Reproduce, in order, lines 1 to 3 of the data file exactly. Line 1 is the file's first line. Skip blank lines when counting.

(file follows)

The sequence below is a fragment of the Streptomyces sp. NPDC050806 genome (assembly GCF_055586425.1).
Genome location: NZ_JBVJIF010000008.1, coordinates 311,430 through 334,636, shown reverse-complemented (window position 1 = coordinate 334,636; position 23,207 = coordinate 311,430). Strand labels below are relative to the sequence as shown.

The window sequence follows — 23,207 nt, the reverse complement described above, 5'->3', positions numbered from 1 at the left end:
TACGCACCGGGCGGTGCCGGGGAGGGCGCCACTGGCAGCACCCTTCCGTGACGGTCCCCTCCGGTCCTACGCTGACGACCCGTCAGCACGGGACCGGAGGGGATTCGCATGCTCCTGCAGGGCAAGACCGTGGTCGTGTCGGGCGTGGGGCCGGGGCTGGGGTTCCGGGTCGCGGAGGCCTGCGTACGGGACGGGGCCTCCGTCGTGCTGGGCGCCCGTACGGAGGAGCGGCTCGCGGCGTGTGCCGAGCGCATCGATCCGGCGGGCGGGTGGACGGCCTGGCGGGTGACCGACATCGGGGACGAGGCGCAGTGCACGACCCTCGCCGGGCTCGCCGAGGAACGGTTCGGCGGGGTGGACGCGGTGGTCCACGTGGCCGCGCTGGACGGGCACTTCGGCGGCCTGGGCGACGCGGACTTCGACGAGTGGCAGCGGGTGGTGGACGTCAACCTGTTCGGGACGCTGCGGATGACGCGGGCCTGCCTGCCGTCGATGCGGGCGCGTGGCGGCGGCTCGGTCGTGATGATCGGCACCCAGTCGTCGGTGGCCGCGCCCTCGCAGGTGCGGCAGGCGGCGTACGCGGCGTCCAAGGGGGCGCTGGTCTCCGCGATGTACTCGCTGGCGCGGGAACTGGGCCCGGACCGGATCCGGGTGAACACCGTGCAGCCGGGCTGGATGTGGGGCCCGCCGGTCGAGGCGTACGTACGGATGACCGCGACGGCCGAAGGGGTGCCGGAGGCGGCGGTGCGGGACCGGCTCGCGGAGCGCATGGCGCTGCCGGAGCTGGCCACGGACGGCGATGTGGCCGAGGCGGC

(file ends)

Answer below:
The sequence below is a fragment of the Streptomyces sp. NPDC050806 genome (assembly GCF_055586425.1).
Genome location: NZ_JBVJIF010000008.1, coordinates 311,430 through 334,636, shown reverse-complemented (window position 1 = coordinate 334,636; position 23,207 = coordinate 311,430). Strand labels below are relative to the sequence as shown.

The window sequence follows — 23,207 nt, the reverse complement described above, 5'->3', positions numbered from 1 at the left end: